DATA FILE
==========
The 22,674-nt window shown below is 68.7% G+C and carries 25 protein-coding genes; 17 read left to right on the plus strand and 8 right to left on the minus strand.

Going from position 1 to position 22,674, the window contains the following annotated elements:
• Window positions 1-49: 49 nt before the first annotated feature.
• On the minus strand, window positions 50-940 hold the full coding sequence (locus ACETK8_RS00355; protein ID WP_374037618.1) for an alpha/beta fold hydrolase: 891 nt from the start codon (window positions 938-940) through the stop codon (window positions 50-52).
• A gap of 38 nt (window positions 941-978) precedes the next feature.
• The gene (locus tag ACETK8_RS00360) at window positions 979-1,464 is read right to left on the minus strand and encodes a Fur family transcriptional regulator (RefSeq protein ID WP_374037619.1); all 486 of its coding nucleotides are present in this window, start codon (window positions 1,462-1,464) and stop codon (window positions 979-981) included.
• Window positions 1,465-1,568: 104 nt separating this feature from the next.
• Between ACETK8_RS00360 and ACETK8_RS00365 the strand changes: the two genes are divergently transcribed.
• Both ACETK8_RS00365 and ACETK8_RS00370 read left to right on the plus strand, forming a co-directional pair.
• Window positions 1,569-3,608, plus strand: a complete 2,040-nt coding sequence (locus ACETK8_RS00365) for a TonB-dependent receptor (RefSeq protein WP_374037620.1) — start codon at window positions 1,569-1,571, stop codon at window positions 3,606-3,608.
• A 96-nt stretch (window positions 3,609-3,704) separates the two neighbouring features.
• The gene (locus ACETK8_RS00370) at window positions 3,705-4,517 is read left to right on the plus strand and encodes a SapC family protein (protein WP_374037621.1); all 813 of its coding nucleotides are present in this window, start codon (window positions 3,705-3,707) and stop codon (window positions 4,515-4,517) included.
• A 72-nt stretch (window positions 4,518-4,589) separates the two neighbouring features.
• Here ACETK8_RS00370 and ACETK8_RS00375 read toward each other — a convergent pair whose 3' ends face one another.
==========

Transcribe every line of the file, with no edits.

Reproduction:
The 22,674-nt window shown below is 68.7% G+C and carries 25 protein-coding genes; 17 read left to right on the plus strand and 8 right to left on the minus strand.

Going from position 1 to position 22,674, the window contains the following annotated elements:
• Window positions 1-49: 49 nt before the first annotated feature.
• On the minus strand, window positions 50-940 hold the full coding sequence (locus ACETK8_RS00355; protein ID WP_374037618.1) for an alpha/beta fold hydrolase: 891 nt from the start codon (window positions 938-940) through the stop codon (window positions 50-52).
• A gap of 38 nt (window positions 941-978) precedes the next feature.
• The gene (locus tag ACETK8_RS00360) at window positions 979-1,464 is read right to left on the minus strand and encodes a Fur family transcriptional regulator (RefSeq protein ID WP_374037619.1); all 486 of its coding nucleotides are present in this window, start codon (window positions 1,462-1,464) and stop codon (window positions 979-981) included.
• Window positions 1,465-1,568: 104 nt separating this feature from the next.
• Between ACETK8_RS00360 and ACETK8_RS00365 the strand changes: the two genes are divergently transcribed.
• Both ACETK8_RS00365 and ACETK8_RS00370 read left to right on the plus strand, forming a co-directional pair.
• Window positions 1,569-3,608, plus strand: a complete 2,040-nt coding sequence (locus ACETK8_RS00365) for a TonB-dependent receptor (RefSeq protein WP_374037620.1) — start codon at window positions 1,569-1,571, stop codon at window positions 3,606-3,608.
• A 96-nt stretch (window positions 3,609-3,704) separates the two neighbouring features.
• The gene (locus ACETK8_RS00370) at window positions 3,705-4,517 is read left to right on the plus strand and encodes a SapC family protein (protein WP_374037621.1); all 813 of its coding nucleotides are present in this window, start codon (window positions 3,705-3,707) and stop codon (window positions 4,515-4,517) included.
• A 72-nt stretch (window positions 4,518-4,589) separates the two neighbouring features.
• Here ACETK8_RS00370 and ACETK8_RS00375 read toward each other — a convergent pair whose 3' ends face one another.